sarcocystis spp: disease not known to cause disease
sarcocystis spp: prevention keep horses away from canine feces
Onchocerca: phylum nematode
onchocera: sf filarioidea
onchocera: two spp O cervicalis, O reticulata
onchocera: where is O cervicalis found in host adult in ligamentum nuchae
onchocera: where is O reticulata foudn in horse adult in suspensory ligaments
onchocera: where are microfilaria found skin, cornea
onchocera: LC direct/indirect indirect
onchocera: vector culicoides
onchocera: ppp 4-5 months
onchocera: pathogenesis disease assoc w/infecitno given local names (summer mange, equine dhobi itch, allergic dermatitis, etc)- all assoc w/insect bites & nematode hypersensitivity; fistulous withers & poll evil assoc w/infection; skin lesions; pruritus due to dead microfilaria
habronema, draschia: transmission (summer sores) IH: house/stable flies infected with L3, L3 leave fly while it is feeding; enter cutaneous areas such as wound/mucus membranes, lesions develop form host response to aberrant larvae migration
habronema, drascia: lesions seen in warm seasons; common locations - medial canthus of eye, genitalia, wounds; chronic skin granulomas with yellow colored (granular) material in lesion
diptera: class insecta
diptera: LC complete metamorphosis: adult - egg - larvae - pupae
musca domestica: common name house fly
musca domestica: mouthparts sponging
musca domestica: where do they breed horse manure & organic debris
musca domestica: where do they feed on host eyes, genitalia, wounds
musca domestica: what do they transmit salmonella; drashia megastoma, habronema muscae
musca domestica: control sanitation; remove feces/moist organic material from stable area; sprays on breeding places
stomoxys calcitrans: common name stable fly
stomoxys calcitrans: where is this the primary biting fly? stall or in shaded areas
stomoxys calcitrans: where do they breed organic material (moist hay, spilled grain, decaying shavings/manure)
stomoxys calcitrans: mouthparts piercing-sucking
stomoxys calcitrans: where do they feed on host lower limbs usually
stomoxys calcitrans: what do they transmit draschia megastoma, habronema majus, trypanosoma evansi, equine infectious anemia virus
haemotobia irritans: common name horn fly
haemotobia irritans: where do they breed in cattle dung on pasture
haemotobia irritans: mouthparts piercing-scuking
haemotobia irritans: what do they feed on blood; both sexes
haemotobia irritans: iportance irritation causing interruption in grazing
haemotobia irritans: where do they spend their time? on the host
haemotobia irritans: do they often enter buildings? no = horses in barns are not bothered
cochliomyia hominivorax: common name new world screwworm
cochliomyia hominivorax: host all livestock, horses, pets, humans
cochliomyia hominivorax: where are eggs deposited fresh wound; larvae feed on living tissue
cochliomyia hominivorax: importance eradicated from N america; reportable
cochliomyia hominivorax: control local treatment & application of fly repellents & accurate identificatino of larvae is a legal obligation of veterinarians
blow flies: list them cochliomyia macellaria, phaenicia sericata, phormia regina, lucilia, calliphora
cochliomyia macellaria: common name secondary screwworm
phaenicia sericata: common name green bottle fly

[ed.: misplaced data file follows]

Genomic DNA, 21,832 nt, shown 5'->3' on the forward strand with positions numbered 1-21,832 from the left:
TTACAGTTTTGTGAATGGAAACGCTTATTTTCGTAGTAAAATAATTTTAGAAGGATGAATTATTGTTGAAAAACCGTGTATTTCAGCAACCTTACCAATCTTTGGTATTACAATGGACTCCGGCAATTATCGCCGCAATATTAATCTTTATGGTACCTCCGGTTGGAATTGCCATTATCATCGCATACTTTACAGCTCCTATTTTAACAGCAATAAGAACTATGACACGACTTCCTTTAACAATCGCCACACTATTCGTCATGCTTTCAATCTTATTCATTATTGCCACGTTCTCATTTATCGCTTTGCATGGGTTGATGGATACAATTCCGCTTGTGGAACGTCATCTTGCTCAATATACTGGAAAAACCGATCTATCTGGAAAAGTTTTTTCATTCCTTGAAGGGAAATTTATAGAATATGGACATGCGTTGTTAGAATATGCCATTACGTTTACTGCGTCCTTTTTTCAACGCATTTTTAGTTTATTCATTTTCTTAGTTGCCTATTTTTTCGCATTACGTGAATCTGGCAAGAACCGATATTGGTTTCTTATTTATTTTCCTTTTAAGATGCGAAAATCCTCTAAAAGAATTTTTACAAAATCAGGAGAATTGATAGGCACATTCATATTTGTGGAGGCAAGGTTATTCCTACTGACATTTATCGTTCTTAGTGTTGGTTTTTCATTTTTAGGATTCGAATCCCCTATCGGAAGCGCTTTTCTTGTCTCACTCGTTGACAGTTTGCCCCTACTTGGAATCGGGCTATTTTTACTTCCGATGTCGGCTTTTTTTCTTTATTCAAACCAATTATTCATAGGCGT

phormia regina: common name black blow fly
blow flies: where do they breed in carrion or infest devitalized tissues, urine or fecal soiled hair
blow flies: where are they a problem pasture, or stable
tabanids: list 3 genuses tabanus, chrysops, hybomitra
tabanus spp: common name horse flies
chrysops spp: common name deer flies
hybomitra spp: common name green heads
tabanids: mouthparts slashing & sponging
tabanids: hosts feed on horses, cattle, deer, etc
tabanids: transmits what? trypanosoma evansi, equine infectious anemia virus
simulium sp: common name? blackflies, buffalo gnats
simulium sp: mouthparts blade-like cutting mouth parts
simulium sp: where do they feed on host prefer host's ears, but will feed on body also
simulium sp: where do they breed flowing water
simulium sp: do they enter barns/stables? rarely
simulium sp: pathogenesis salivary secretions contain toxin which increases capillary permeability; causing death of livestock due to edema of nasal passages & suffocation
simulium sp: most activity is when in the year early spring to summer
simulium sp: what do they transmit venezuelan equine encephalomyelitis
culicoides spp: common name biting midges
culicoides spp: mouthparts blade-like cutting (slashing)
culicoides spp: clinical effect on host assoc w/seasonal dermatitis in horses; some become hypersensitive to culicoides salivary secretions
culicoides spp: where do they feed on host ventral midline; where coarse hairs of mane/tail attach
culicoides spp: when in the year are they active? when during the day? warmer parts of the year; crepuscular & nocturnal periods
culicoides spp: what do they transmit onchocerca
mosquitoes: list the genuses aedes, anopheles, culex
mosquitoes: mouthparts long piercing-sucking
mosquitoes: what do they transmit EEE, WEE, VEE, WNV, Setaria equi
lice: class? insecta
lice: host specificity? host specific - yeach host has its own species of lice
lice: when in the year are they more active winter or cool season problem, when hair coats are longer
lice: life cycle incomplete metamorphosis
lice :what life stages occur on host? all
lice: how are they transmitted? direct contact
bovicola equi: common name horse chewing louse
bovicola equi: what is notable? only species of biting lice encountered on horses